NOTE: for the purpose of this article, I have come up with an impact grade given to each freshman discussed. The scale is 1-10 with 10 being the best score. I take into account factors such as minutes played, point production, efficiency ratings, rebounding, etc. It is not an exact science but I hope it helps with understanding.
Clemson basketball is a tough job. The program has one of the worst pedigrees in the league, with only one regular season title and no tournament titles in its history. The team has never won in Chapel Hill. The state of South Carolina produces very little high end division 1 talent and has blue bloods Duke and North Carolina just across the border who have plucked several major impact freshmen from the state (especially UNC). The program has produced exactly one ACC player of the year. The program has actually had its arena condemned prior to putting any real money in it.
Fans continue to be dividing up into camps regarding Brad Brownell and his program at Clemson. Some preach continued patience, pointing at a very good 2017-18 run and the fact that Clemson finally has competitive facilities in basketball. Others have grown tired of his style and results which have been inconsistent overall and particularly poor in regards to NCAA tournament bids over his tenure. In an otherwise peak time in Clemson athletics, with even the formerly moribund women’s basketball program rising from the ashes, it seems the second biggest revenue sport on campus just isn’t keeping up, especially if this senior laden, veteran team falls short of the NCAA tournament just one year removed from the Sweet 16.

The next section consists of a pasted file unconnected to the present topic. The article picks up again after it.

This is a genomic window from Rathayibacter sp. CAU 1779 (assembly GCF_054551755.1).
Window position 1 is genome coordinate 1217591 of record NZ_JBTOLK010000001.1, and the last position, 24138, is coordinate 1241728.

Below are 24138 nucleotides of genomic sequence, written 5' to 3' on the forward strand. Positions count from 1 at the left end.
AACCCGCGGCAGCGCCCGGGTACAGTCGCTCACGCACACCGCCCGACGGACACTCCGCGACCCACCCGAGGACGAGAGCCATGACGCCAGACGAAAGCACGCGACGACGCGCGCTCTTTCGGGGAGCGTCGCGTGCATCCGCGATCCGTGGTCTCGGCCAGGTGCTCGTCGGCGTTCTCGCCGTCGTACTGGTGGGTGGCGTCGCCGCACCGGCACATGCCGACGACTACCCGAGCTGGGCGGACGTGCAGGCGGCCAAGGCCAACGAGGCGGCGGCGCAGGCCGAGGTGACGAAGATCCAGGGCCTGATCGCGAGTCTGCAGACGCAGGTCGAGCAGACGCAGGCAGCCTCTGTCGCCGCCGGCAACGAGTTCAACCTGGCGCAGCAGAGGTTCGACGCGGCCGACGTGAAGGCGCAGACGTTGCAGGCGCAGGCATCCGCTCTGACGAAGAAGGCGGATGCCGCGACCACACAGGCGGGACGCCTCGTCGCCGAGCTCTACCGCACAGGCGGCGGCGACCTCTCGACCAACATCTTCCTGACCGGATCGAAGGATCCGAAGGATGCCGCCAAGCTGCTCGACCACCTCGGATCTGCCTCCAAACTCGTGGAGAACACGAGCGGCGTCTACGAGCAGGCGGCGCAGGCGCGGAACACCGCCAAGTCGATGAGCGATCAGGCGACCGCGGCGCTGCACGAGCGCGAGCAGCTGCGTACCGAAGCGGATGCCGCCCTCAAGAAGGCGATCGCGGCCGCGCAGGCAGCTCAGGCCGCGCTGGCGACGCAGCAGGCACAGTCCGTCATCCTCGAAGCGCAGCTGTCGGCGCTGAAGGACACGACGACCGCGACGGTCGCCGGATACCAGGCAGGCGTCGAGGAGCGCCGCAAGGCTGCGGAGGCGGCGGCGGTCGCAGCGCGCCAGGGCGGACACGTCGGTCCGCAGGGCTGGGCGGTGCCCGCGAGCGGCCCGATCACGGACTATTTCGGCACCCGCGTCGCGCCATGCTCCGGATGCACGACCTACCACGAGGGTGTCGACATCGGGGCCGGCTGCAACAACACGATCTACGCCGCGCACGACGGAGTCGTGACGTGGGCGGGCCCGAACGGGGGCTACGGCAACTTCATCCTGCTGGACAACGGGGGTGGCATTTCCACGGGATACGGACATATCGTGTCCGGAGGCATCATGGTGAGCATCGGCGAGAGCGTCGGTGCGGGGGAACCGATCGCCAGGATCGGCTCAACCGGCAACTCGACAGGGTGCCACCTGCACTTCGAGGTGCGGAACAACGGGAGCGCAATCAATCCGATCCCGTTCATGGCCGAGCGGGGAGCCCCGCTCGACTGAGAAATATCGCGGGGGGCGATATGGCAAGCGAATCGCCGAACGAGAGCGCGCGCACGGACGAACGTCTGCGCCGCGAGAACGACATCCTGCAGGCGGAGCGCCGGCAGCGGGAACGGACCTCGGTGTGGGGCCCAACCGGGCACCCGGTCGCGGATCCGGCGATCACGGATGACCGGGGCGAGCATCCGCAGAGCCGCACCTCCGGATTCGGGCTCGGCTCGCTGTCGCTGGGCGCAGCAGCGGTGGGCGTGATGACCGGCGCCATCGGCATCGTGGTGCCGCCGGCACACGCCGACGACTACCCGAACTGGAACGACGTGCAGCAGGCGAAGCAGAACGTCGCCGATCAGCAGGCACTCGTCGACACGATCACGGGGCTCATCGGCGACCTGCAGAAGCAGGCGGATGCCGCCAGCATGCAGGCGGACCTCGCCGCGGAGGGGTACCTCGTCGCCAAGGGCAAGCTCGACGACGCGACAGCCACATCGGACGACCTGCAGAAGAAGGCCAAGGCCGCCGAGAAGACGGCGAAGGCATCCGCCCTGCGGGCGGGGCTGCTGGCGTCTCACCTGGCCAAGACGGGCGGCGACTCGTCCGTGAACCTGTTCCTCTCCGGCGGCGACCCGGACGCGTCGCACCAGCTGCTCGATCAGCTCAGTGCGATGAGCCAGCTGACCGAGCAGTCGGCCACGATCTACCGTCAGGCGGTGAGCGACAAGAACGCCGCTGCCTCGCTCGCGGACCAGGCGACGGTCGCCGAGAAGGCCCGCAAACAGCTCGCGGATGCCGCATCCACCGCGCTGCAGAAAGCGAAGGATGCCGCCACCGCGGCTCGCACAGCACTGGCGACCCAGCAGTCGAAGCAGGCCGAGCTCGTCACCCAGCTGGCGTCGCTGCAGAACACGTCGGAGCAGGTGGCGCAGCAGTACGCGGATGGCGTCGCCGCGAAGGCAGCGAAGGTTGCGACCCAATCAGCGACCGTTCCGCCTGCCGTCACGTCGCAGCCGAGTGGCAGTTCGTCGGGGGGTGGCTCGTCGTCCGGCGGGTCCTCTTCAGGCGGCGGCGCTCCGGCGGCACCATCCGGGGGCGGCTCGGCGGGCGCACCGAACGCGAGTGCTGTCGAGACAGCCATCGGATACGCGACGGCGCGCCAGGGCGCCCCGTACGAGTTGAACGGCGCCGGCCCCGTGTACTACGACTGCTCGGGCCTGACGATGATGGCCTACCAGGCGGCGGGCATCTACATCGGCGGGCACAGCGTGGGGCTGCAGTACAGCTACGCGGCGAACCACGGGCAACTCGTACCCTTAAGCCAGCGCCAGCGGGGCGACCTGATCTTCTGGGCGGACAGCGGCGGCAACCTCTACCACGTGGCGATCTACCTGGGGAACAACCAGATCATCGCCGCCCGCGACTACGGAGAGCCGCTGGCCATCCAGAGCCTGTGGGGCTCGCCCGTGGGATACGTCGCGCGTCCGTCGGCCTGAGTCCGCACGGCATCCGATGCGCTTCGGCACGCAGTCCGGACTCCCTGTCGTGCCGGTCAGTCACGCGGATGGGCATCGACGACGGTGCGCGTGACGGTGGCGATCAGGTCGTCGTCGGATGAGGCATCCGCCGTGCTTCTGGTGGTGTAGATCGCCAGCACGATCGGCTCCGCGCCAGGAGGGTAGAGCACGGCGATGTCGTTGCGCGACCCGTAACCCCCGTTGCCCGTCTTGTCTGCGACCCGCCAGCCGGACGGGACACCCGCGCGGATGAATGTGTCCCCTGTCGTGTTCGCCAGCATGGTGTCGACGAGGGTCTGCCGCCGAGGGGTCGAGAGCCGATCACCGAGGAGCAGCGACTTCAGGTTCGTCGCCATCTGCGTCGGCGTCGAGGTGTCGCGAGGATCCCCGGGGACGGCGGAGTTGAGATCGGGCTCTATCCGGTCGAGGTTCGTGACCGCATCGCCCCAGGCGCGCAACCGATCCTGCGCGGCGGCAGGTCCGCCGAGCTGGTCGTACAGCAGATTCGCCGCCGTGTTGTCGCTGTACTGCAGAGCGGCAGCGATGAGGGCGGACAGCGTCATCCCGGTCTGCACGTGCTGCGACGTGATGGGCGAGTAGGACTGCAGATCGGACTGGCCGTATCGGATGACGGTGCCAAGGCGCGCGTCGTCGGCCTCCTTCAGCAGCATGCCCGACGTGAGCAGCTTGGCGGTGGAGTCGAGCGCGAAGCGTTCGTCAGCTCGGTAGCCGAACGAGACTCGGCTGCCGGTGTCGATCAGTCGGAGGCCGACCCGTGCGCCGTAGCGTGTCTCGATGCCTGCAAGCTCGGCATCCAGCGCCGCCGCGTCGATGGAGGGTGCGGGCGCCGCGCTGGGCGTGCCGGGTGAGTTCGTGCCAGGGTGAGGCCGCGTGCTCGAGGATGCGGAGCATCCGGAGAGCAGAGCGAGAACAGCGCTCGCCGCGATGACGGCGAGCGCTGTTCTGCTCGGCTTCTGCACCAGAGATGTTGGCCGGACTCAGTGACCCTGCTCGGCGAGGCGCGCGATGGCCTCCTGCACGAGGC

As frustrating as many years have been during Brownell’s tenure, he is actually the most successful Clemson coaches in history in terms of ACC winning percentage. While Rick Barnes and Oliver Purnell boasted higher overall winning percentages at Clemson (.607 and .611, respectively), Brownell actually has the best ACC winning percentage at .479 compared to .438 and .464 for Barnes and Purnell. Of course, the ACC has changed and although it is still a very powerful league, Brownell does not have to face every blue blood twice every year (including a trip to UNC every year). The difficulty of being a Clemson basketball fan is setting correct expectations and being realistic about what can actually be accomplished on a yearly basis. Those “magic in a bottle” runs like we saw with Barnes and Purnell have given us a taste of basketball success and the fun those runs can provide.
I decided to look at what I consider to be the biggest issue plaguing the Brownell program: recruiting. This seems like a simple answer, but many comments I’ve seen bemoan the offensive approach, game management, and situational play under Brownell’s command. I tend to feel that Brownell’s true strengths are in half court basketball, especially defensively, and in overall player development.